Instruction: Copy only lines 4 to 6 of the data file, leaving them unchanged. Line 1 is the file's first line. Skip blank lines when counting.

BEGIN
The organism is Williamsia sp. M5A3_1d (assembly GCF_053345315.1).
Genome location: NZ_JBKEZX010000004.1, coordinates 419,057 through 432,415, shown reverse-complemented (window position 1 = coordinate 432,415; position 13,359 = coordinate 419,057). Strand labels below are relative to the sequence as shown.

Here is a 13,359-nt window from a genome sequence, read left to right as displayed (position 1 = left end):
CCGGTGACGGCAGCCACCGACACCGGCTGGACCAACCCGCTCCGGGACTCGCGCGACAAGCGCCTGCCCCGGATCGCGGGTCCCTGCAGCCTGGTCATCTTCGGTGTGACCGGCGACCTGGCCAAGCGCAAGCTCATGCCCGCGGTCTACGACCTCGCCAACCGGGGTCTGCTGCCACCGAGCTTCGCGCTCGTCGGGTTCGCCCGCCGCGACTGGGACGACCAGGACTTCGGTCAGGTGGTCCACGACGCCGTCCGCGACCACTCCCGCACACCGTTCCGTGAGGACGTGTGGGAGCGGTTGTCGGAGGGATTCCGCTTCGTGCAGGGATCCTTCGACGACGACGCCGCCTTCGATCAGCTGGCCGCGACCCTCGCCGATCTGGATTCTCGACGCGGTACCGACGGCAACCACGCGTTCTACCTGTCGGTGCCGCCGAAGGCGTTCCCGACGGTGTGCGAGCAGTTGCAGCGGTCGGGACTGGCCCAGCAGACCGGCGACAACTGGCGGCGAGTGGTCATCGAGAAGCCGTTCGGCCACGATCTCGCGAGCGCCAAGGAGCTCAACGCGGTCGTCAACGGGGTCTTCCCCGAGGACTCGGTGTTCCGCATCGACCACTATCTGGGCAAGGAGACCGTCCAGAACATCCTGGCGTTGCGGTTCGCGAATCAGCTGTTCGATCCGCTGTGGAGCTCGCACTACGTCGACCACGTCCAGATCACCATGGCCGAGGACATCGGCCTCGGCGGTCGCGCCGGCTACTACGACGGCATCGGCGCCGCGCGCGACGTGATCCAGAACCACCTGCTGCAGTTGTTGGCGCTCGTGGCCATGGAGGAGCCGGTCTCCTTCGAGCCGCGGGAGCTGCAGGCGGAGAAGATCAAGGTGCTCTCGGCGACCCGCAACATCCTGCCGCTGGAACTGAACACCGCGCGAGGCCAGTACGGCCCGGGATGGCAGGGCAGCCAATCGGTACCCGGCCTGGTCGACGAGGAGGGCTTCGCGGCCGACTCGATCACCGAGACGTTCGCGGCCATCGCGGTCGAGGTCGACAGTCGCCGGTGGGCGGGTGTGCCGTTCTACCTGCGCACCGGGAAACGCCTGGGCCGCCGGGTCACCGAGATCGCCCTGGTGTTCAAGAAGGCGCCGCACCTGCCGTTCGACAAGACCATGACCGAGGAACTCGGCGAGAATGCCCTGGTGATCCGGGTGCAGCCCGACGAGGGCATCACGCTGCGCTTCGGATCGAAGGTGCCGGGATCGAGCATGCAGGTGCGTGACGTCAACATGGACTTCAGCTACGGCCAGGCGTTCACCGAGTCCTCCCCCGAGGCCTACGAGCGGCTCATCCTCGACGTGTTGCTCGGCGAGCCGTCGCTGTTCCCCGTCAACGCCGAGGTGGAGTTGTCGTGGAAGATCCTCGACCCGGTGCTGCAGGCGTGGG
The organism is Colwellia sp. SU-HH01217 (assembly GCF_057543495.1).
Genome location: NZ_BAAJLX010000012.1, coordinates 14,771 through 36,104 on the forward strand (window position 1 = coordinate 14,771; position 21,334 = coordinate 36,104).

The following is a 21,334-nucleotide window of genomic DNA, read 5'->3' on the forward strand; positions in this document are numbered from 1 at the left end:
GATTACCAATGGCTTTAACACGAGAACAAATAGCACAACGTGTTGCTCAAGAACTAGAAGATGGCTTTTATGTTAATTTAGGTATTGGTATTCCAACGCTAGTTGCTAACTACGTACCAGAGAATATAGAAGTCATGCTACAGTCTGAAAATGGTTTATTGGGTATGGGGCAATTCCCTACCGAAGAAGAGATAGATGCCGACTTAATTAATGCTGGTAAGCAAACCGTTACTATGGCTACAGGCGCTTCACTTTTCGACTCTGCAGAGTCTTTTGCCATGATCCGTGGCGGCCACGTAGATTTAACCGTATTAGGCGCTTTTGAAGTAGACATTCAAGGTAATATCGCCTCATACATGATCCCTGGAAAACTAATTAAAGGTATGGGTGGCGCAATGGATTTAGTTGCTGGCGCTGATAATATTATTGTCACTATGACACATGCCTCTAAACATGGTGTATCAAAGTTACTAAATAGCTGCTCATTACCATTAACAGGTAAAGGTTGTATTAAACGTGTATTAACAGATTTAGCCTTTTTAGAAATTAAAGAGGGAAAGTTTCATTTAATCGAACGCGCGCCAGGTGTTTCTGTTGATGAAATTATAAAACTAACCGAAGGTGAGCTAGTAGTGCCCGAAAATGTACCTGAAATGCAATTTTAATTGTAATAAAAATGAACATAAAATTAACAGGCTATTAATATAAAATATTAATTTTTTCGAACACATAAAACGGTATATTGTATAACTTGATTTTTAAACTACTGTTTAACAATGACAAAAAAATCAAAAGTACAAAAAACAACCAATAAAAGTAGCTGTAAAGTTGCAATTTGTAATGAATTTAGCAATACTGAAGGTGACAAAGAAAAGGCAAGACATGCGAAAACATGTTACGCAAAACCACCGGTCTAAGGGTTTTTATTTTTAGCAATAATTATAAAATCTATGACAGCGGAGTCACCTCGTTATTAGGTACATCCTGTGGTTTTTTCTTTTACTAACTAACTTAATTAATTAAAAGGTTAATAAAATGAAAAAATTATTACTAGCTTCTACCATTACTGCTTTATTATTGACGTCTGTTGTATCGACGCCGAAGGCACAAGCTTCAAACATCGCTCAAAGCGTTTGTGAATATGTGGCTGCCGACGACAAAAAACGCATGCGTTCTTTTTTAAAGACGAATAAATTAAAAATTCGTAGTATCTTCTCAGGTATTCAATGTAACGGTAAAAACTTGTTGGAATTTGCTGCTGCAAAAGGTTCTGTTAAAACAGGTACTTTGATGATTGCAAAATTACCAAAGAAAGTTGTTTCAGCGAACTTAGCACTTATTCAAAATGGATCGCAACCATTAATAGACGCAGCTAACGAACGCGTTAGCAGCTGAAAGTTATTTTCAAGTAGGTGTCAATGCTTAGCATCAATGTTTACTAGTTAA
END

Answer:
CCGGTGACGGCAGCCACCGACACCGGCTGGACCAACCCGCTCCGGGACTCGCGCGACAAGCGCCTGCCCCGGATCGCGGGTCCCTGCAGCCTGGTCATCTTCGGTGTGACCGGCGACCTGGCCAAGCGCAAGCTCATGCCCGCGGTCTACGACCTCGCCAACCGGGGTCTGCTGCCACCGAGCTTCGCGCTCGTCGGGTTCGCCCGCCGCGACTGGGACGACCAGGACTTCGGTCAGGTGGTCCACGACGCCGTCCGCGACCACTCCCGCACACCGTTCCGTGAGGACGTGTGGGAGCGGTTGTCGGAGGGATTCCGCTTCGTGCAGGGATCCTTCGACGACGACGCCGCCTTCGATCAGCTGGCCGCGACCCTCGCCGATCTGGATTCTCGACGCGGTACCGACGGCAACCACGCGTTCTACCTGTCGGTGCCGCCGAAGGCGTTCCCGACGGTGTGCGAGCAGTTGCAGCGGTCGGGACTGGCCCAGCAGACCGGCGACAACTGGCGGCGAGTGGTCATCGAGAAGCCGTTCGGCCACGATCTCGCGAGCGCCAAGGAGCTCAACGCGGTCGTCAACGGGGTCTTCCCCGAGGACTCGGTGTTCCGCATCGACCACTATCTGGGCAAGGAGACCGTCCAGAACATCCTGGCGTTGCGGTTCGCGAATCAGCTGTTCGATCCGCTGTGGAGCTCGCACTACGTCGACCACGTCCAGATCACCATGGCCGAGGACATCGGCCTCGGCGGTCGCGCCGGCTACTACGACGGCATCGGCGCCGCGCGCGACGTGATCCAGAACCACCTGCTGCAGTTGTTGGCGCTCGTGGCCATGGAGGAGCCGGTCTCCTTCGAGCCGCGGGAGCTGCAGGCGGAGAAGATCAAGGTGCTCTCGGCGACCCGCAACATCCTGCCGCTGGAACTGAACACCGCGCGAGGCCAGTACGGCCCGGGATGGCAGGGCAGCCAATCGGTACCCGGCCTGGTCGACGAGGAGGGCTTCGCGGCCGACTCGATCACCGAGACGTTCGCGGCCATCGCGGTCGAGGTCGACAGTCGCCGGTGGGCGGGTGTGCCGTTCTACCTGCGCACCGGGAAACGCCTGGGCCGCCGGGTCACCGAGATCGCCCTGGTGTTCAAGAAGGCGCCGCACCTGCCGTTCGACAAGACCATGACCGAGGAACTCGGCGAGAATGCCCTGGTGATCCGGGTGCAGCCCGACGAGGGCATCACGCTGCGCTTCGGATCGAAGGTGCCGGGATCGAGCATGCAGGTGCGTGACGTCAACATGGACTTCAGCTACGGCCAGGCGTTCACCGAGTCCTCCCCCGAGGCCTACGAGCGGCTCATCCTCGACGTGTTGCTCGGCGAGCCGTCGCTGTTCCCCGTCAACGCCGAGGTGGAGTTGTCGTGGAAGATCCTCGACCCGGTGCTGCAGGCGTGGG
The organism is Colwellia sp. SU-HH01217 (assembly GCF_057543495.1).
Genome location: NZ_BAAJLX010000012.1, coordinates 14,771 through 36,104 on the forward strand (window position 1 = coordinate 14,771; position 21,334 = coordinate 36,104).